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The optical afterglow of GW170817 at one year post-merger

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posted on 12.09.2019, 15:31 by GP Lamb, JD Lyman, AJ Levan, NR Tanvir, T Kangas, AS Fruchter, B Gompertz, J Hjorth, I Mandel, SR Oates, D Steeghs, K Wiersema
We present observations of the optical afterglow of GRB 170817A, made by the Hubble Space Telescope, between 2018 February and August, up to one year after the neutron star merger GW170817. The afterglow shows a rapid decline beyond 170 days, and confirms the jet origin for the observed outflow, in contrast to more slowly declining expectations for "failed-jet" scenarios. We show here that the broadband (radio, optical, X-ray) afterglow is consistent with a structured outflow where an ultra-relativistic jet, with a Lorentz factor of Γ ~> 100, forms a narrow core (~5°) and is surrounded by a wider angular component that extends to ~15°, which is itself relativistic (Γ ~> 5). For a two-component model of this structure, the late-time optical decline, where F ∝ t −α , is α = 2.20 ± 0.18, and for a Gaussian structure the decline is α = 2.45 ± 0.23. We find the Gaussian model to be consistent with both the early ~10 days and late ~> 290 days data. The agreement of the optical light curve with the evolution of the broadband spectral energy distribution, and its continued decline, indicates that the optical flux is arising primarily from the afterglow and not any underlying host system. This provides the deepest limits on any host stellar cluster with a luminosity ~< 4000 L ⊙ (M F606W ~> −4.3).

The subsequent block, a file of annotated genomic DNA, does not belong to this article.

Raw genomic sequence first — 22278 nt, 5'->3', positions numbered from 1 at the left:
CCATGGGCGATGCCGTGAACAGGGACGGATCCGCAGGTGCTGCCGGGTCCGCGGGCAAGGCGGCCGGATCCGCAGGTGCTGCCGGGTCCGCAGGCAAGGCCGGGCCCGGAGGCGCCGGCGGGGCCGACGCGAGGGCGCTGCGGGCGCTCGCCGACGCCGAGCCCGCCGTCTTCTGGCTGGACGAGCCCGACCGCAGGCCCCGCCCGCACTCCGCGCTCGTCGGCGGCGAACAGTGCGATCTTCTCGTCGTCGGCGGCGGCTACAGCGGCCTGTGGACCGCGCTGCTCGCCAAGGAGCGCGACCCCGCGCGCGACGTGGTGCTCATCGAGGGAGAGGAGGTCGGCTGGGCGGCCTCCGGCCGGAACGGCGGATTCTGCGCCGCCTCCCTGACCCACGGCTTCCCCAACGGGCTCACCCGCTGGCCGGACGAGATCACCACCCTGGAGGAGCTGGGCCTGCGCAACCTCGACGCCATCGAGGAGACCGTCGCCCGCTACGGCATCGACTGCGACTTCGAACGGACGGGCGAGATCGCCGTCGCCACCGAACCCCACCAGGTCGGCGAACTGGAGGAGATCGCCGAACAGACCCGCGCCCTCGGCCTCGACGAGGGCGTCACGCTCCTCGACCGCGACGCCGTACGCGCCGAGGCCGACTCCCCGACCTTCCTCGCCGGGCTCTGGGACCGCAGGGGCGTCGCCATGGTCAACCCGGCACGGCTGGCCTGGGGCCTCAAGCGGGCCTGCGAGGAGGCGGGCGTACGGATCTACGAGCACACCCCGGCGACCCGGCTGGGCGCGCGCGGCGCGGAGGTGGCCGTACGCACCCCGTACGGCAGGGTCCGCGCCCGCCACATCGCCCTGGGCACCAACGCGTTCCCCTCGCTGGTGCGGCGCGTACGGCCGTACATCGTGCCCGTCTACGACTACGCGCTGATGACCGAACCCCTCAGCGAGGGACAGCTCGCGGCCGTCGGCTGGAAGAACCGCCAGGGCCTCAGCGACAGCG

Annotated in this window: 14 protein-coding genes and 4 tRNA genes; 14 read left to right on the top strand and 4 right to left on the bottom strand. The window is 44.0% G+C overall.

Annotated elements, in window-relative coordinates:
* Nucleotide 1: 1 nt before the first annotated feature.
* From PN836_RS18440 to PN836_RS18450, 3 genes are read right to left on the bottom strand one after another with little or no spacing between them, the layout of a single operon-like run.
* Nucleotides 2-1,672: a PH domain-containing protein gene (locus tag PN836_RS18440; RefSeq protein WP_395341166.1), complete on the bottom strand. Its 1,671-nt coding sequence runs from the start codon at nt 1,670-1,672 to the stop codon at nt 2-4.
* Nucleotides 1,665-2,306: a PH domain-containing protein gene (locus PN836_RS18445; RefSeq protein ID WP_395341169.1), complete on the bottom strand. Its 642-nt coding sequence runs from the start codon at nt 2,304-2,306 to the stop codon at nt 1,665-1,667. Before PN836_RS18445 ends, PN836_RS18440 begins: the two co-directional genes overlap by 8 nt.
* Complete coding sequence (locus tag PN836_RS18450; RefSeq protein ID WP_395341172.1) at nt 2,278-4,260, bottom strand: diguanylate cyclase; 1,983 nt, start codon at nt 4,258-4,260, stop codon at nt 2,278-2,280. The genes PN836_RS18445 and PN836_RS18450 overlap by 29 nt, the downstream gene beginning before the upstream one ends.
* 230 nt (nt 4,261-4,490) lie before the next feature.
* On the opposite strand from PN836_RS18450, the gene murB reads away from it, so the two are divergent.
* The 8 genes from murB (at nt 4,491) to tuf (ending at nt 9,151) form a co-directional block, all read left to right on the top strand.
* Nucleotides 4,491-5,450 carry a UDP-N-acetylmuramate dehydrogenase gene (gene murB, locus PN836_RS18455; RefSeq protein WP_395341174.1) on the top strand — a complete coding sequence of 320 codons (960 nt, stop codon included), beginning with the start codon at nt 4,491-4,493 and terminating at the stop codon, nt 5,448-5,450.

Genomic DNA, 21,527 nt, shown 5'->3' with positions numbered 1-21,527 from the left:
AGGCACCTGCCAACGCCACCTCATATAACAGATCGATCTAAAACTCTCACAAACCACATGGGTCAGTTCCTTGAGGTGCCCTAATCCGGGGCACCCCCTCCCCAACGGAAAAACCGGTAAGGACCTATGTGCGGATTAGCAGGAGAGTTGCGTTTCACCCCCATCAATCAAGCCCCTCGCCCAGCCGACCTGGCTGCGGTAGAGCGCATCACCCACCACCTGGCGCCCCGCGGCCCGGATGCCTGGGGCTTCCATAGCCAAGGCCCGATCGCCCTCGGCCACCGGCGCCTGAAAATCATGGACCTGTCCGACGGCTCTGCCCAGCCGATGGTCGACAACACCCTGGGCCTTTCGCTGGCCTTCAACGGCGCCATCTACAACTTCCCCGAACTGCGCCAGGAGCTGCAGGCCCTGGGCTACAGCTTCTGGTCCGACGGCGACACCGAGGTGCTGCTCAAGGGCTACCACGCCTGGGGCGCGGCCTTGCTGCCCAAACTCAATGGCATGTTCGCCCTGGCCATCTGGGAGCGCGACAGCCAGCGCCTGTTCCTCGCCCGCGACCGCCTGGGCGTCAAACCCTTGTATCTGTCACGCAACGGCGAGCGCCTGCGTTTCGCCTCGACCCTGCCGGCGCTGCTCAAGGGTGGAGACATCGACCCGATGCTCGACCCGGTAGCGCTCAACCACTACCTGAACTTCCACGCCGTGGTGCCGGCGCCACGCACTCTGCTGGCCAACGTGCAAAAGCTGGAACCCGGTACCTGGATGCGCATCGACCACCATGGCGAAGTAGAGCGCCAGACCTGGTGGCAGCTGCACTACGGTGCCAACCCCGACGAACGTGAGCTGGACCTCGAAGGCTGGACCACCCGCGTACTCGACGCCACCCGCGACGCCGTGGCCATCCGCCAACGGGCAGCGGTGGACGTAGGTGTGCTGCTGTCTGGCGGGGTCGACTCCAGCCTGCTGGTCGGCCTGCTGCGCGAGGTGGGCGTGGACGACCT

Based on observations made with the NASA/ESA Hubble Space Telescope, obtained from the data archive at the Space Telescope Science Institute (STScI). STScI is operated by the Association of Universities for Research in Astronomy, Inc. under NASA contract NAS 5-26555. These observations are associated with programs GO 15482 (J.D.L.) and GO 14771 (N.R.T.). G.P.L. is supported by STFC grant ST/N000757/1 and thanks Om Salafia for useful discussions. J.D.L. acknowledges support from STFC grant ST/P000495/1. A.J.L. acknowledges that this project received funding from the European Research Council (ERC) under the European Union's Horizon 2020 research and innovation program (grant agreement 725246). J.H. acknowledges support by a VILLUM FONDEN Investigator grant (project number 16599). S.R.O. acknowledges support of the Leverhulme Trust Early Career Fellowship. We thank the anonymous referee for the comments. Facility: HST(WFC3). - Software: astropy (Astropy Collaboration et al. 2013), DrizzlePac STSCI Development Team (2012), emcee (Foreman-Mackey et al. 2013), SExtractor (Bertin & Arnouts 1996).



Astrophysical Journal Letters, 2019, 870 L15

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/Organisation/COLLEGE OF SCIENCE AND ENGINEERING/Department of Physics and Astronomy


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Astrophysical Journal Letters


American Astronomical Society, IOP Publishing



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